A NEW safety campaign has been launched by the National Farmers’ Union and Farm Safety Partnership to help reduce farm work place fatal accidents by 50 per cent by 2023.

The year-long campaign comes after recent figures revealed that seven people had died in agricultural-related accidents across the North-East over the past five years.

Figures from the Health and Safety Executive showed that 33 people working in agriculture were killed across Britain in 2017/18.

On a tri-monthly basis across 2019, the campaign will focus on one of the top four causes of farm work place fatalities and injuries.

These topics include livestock, children, falls from heights, and the current topic, transport.

Advice on preventive methods and changes which can be made around the farm will be shared across the union’s social media. The latest is a new NFU vehicle health check guide, which is designed to help farmers maintain and use vehicles safely, and comply with the law.

This month, NFU member Will Dickinson spoke out about the importance of transportation safety, and shared the ways in which he remained safe on the farm.

“Safety is all about managing risk by removing it or controlling it,” he said. “It used to be that when we were tipping grain in the shed, a yard man would manually open the back. This operation was risky, so we got rid of that by getting hydraulic power boards which removed the need for a manual operation. The easiest way to make yourself safe is to take away the risk.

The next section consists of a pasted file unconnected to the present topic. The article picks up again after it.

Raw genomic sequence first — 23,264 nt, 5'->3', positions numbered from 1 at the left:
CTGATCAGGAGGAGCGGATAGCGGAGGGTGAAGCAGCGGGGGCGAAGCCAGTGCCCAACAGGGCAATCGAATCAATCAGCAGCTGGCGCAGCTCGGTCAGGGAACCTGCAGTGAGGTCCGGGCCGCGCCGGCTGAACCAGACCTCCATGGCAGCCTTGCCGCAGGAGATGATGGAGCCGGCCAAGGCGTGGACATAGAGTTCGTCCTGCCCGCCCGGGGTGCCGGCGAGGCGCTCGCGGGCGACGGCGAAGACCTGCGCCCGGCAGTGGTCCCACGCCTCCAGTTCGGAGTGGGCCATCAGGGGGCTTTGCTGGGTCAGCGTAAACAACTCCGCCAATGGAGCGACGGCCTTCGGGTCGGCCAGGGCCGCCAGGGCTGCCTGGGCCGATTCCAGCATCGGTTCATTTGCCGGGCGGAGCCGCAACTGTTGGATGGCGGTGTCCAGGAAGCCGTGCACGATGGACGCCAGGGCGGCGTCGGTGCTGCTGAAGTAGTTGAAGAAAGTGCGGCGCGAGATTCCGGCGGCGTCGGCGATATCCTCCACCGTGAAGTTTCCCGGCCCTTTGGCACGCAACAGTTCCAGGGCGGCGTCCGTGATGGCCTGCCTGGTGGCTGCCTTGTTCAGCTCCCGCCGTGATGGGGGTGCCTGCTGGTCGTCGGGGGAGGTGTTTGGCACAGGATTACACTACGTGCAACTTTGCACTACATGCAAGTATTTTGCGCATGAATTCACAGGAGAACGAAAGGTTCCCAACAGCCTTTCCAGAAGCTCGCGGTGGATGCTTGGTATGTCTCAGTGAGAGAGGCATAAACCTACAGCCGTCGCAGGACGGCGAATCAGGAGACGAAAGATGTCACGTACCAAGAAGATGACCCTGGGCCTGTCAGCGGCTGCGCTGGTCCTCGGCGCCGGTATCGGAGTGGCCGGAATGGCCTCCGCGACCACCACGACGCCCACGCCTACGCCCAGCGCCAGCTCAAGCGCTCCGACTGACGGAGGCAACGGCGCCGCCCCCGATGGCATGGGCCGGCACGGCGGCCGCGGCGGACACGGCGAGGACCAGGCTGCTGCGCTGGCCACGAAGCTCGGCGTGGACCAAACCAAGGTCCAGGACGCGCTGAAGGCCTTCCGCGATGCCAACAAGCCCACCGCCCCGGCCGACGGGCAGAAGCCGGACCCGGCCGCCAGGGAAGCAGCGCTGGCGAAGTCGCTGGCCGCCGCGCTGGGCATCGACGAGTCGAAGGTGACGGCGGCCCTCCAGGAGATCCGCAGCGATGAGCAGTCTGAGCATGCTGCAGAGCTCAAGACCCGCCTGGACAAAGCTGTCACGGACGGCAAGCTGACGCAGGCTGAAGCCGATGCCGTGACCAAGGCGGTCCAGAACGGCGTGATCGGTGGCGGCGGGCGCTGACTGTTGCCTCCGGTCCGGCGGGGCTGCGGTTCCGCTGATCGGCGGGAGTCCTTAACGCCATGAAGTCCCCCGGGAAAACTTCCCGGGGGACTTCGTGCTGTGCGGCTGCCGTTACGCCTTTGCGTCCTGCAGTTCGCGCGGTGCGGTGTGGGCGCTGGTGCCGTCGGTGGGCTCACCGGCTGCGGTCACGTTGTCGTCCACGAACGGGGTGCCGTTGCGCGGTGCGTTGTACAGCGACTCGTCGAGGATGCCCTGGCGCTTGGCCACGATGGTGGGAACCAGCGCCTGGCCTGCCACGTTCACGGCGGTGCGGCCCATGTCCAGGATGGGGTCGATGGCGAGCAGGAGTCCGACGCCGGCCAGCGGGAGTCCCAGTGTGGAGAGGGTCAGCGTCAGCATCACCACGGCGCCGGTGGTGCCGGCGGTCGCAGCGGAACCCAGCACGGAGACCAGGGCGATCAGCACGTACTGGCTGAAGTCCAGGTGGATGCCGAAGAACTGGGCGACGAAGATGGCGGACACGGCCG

“The newest generations of tractors have a park facility and many of them have a safe stop mode built into this. You just slot it into park when you stop the tractor and you don’t even need to move your hand. Securing your tractor before leaving the cab is one easy way to stop being run over and will make a big difference to your safety and reduce the number of accidents in farming vehicles.”

Will acknowledged that there was an onus on farmers to stay safe around transport. He conducts checks on his vehicle every morning.

He said: “Brakes must work, tyres need to be on wheels correctly, oil, fuel levels and brakes need to be checked along with everything that makes a vehicle work safely.

“Checking can take a bit of time, but if you don’t things always seem to go wrong when you least want them to do so, and can cost even more time while you are trying to fix them.”